Sunday, 30 June 2019

Reading and Listening - June

Hello there, I hope you are all well.
During June I've read a few books and listened to some audio books too. I'm reading A Dangerous Place by Maisie Dobbs at the moment from the library, it wasn't available as an audio book. It's part of a series and best to read before carrying on with the next book. 


1st book - As soon as I saw Erica James had a new book out, I instantly ordered it from the library. Unfortunately there seemed a very long wait, so I took a look at the audio books and finding it available, I quickly downloaded and started listening to it straight away. I really enjoy Erica James' books. She writes books about relationships, in a nutshell, exploring complex relationships with personalities often stretched to the limit. See here for an interview with her, a Q & A session.  for more books by this author.

Blurb from

It was the summer it all ended . . . It was the summer a new story began. 
Linston End has been the summer home to three families for several decades. The memories of their time there are ingrained in their hearts: picnics on the river, gin and tonics in the pavilion at dusk, hours spent seeking out the local swallowtail butterflies. Everyone together. But recently widowed Alastair is about to shock his circle of friends with the decisions he has made - and the changes it will mean for them all... Can these friends learn to live life to its fullest?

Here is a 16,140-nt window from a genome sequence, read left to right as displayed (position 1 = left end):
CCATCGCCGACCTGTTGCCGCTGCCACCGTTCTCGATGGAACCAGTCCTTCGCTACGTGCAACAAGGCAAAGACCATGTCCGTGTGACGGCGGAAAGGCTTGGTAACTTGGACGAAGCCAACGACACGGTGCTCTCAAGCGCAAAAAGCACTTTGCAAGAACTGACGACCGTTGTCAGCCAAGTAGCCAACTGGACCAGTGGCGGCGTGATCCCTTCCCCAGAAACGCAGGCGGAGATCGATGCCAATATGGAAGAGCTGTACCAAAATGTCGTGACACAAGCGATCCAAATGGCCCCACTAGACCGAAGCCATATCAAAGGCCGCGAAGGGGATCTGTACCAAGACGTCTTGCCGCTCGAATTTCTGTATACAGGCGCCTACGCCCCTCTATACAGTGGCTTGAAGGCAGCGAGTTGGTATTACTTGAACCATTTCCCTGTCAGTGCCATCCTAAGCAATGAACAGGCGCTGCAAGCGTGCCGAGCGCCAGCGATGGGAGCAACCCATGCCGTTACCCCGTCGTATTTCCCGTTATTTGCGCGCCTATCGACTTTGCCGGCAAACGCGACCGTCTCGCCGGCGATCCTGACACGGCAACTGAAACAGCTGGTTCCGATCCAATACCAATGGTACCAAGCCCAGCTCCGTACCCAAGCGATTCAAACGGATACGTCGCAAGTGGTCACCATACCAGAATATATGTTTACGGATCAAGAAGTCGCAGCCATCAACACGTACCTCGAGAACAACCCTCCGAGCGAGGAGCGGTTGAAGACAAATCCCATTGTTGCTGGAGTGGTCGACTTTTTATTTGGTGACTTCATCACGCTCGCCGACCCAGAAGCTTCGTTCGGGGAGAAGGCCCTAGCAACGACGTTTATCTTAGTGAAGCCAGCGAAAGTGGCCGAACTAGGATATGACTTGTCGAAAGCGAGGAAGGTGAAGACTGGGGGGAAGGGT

Fans of Fern Britton and Katie Fforde will love escaping into summertime with this warm-hearted, uplifting story set in the beauty of the Norfolk Broads.


2nd book - I was browsing the audio books and was drawn to this book. It reminded me a little of Rachel Hore's books as there is a story from the past and a story from the present. I thoroughly enjoyed the story and can recommend it if you enjoy this type of story.

Blurb from

The heartwarming new romantic saga by the bestselling author of The Grazier's Wife.
Two country weddings, fifty years apart … and the miracle of second chances 

In the tiny Tablelands township of Burralea, Flora Drummond is preparing to play in a string quartet for the wedding of a very close friend. The trouble is, she can't quite forget the embarrassing teenage crush she once had on the handsome groom.
All is as it should be on the big day. The little church is filled with flowers, the expectant guests are arriving, and Mitch is nervously waiting – but his bride has had a sudden change of heart.

Decades earlier, another wedding in the same church led to a similar story of betrayal and devastation. Hattie missed out on marrying her childhood sweetheart the first time around, but now she has returned to the scene of her greatest heartache.

As Flora is drawn into both romantic dramas, she must also confront a relationship crisis of her own. But the past and the present offer promise for the future and there's a chance for friends, old and new, to help each other to heal.